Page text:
Thursday, April 13, 2006


the liberal avenger emailed me a link to the salon article about the bush administration's decision to dump a huge volume of documents on the public (get a free day pass if you're not a salon subscriber)

the documents are here. many were released untranslated, they are still in their original arabic. but even if you know some arabic, a combination of handwriting and bad scans make them extremely difficult to read. that didn't stop right blogistan from waving individual documents in the air and crowing "smoking gun." the crowing triggered arguments, and, occasionally, the righties backing down from their original grandiose claims. even more entertaining was when rightwingers cited documents as showing a saddam-al qaeda connection, when in fact, the documents could be read to suggested just the opposite.

anyway, the salon article points out that many of the documents listed under the heading "Operation Iraqi Freedom Documents" have nothing to do with iraq:
How did these highly suggestive materials end up in the Operation Iraqi Freedom Documents? The site's disclaimer warns that "the US Government has made no determination regarding the authenticity of the documents, validity or factual accuracy of the information contained therein," but it casts no doubt on their provenance or relevance. Beth Marple, deputy press secretary for ODNI, confirmed to Salon that "all documents in the collections were captured in Iraq during Operation Iraqi Freedom." Presumably, the interlopers, most of which are also available for downloading on a variety of jihadist Web sites, could have been captured from Iraqi intelligence departments charged with tracking jihadist activities on the Internet. Or, U.S. forces could have "captured" them by downloading them from locations inside Iraq.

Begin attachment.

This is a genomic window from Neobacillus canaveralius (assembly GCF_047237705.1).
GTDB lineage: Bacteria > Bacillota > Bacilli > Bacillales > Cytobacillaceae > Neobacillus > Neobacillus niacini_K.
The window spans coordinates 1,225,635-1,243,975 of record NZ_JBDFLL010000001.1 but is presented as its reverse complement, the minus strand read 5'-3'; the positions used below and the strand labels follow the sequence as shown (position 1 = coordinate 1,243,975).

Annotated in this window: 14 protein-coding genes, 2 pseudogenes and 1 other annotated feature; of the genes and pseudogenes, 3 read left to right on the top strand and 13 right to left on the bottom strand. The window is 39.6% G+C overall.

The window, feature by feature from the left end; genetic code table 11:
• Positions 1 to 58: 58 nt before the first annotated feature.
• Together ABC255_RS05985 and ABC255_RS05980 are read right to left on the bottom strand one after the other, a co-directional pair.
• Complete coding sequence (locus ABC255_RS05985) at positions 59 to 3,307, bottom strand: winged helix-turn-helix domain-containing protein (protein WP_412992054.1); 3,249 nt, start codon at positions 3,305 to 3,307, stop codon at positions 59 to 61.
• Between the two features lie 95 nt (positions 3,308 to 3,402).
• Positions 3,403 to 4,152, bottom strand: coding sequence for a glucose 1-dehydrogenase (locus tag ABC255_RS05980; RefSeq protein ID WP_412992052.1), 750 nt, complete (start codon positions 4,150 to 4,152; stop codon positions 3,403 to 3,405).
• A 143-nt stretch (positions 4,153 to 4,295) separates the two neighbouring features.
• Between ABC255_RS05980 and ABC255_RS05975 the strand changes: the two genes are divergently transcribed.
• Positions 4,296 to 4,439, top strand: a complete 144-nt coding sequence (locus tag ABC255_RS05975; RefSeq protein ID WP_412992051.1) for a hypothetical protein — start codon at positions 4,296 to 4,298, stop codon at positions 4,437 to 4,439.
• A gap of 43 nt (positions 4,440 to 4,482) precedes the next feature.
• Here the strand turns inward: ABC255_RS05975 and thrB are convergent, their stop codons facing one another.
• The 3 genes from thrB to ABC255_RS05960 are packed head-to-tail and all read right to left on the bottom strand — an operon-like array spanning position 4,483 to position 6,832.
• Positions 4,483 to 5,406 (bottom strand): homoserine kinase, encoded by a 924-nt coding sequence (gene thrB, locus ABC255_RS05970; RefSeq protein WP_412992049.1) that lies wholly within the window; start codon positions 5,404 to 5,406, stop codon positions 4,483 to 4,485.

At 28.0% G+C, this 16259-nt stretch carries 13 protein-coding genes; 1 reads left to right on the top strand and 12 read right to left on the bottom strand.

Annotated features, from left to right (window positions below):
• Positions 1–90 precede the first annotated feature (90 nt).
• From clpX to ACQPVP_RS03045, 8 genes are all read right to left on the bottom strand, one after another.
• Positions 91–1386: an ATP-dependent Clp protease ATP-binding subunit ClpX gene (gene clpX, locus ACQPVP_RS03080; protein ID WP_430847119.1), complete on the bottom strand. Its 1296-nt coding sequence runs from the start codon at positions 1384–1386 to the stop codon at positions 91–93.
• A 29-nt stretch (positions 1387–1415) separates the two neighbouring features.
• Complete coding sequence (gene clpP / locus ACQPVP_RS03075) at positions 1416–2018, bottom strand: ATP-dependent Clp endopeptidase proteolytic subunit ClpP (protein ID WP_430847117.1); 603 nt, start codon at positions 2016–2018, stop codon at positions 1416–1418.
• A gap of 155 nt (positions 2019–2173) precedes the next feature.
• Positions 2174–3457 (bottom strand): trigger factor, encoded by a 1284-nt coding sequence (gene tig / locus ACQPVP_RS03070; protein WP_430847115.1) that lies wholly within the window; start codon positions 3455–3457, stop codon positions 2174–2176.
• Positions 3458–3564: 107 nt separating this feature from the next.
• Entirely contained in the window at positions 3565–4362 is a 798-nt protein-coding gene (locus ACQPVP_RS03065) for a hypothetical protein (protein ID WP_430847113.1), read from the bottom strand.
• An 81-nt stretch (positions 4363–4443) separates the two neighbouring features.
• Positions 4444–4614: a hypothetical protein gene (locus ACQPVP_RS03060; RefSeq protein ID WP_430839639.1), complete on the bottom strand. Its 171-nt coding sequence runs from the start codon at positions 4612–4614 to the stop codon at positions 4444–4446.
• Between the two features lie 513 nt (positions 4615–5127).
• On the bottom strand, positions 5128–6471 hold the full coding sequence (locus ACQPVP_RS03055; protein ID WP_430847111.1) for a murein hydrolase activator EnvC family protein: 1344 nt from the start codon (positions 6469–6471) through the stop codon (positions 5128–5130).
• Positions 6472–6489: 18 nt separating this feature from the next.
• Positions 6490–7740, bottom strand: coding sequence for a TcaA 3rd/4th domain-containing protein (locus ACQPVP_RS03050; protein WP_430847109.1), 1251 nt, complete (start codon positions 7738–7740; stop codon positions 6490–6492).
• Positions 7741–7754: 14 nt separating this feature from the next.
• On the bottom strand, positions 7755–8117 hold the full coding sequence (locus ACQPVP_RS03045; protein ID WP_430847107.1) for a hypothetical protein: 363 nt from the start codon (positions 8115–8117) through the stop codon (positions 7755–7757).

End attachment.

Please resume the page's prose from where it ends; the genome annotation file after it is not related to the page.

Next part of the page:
Strikingly, many of the interlopers share some key characteristics: Their origins trace to al-Qaida or other jihadist groups, they frequently involve unconventional weapons -- and they have nothing at all to do with either Saddam's regime or prewar Iraq. Also striking is their inclusion in an archive purportedly dedicated to captured Iraqi documents specifically from the Saddam regime; U.S. forces surely captured a wealth of other materials in Iraq that have nothing to do with the regime and that are not included in the archive. The fact that the only such relics to worm their way into the Operation Iraqi Freedom Documents focus on al-Qaida, the jihadist fringe and unconventional weapons strongly suggests an attempt to reinforce the Bush administration's prewar claim of ties between a WMD-hungry Saddam and al-Qaida terrorists.
from the get-go the decision to release all these classified documents seemed to be surprisingly out of character for the bush administration. why would the most secretive administration in recent history, the people who still won't tell us who was in the room with them when they came up with their energy policy, release documents captured during a war with only cursory review and no official translation?

the document dump is just another example of how the bush administration isn't really dedicated to secrecy per se. they are perfectly willing to leak or declassify information, even sensitive information, so long as they can use it for their own political gain.

that's the very definition of abuse of power.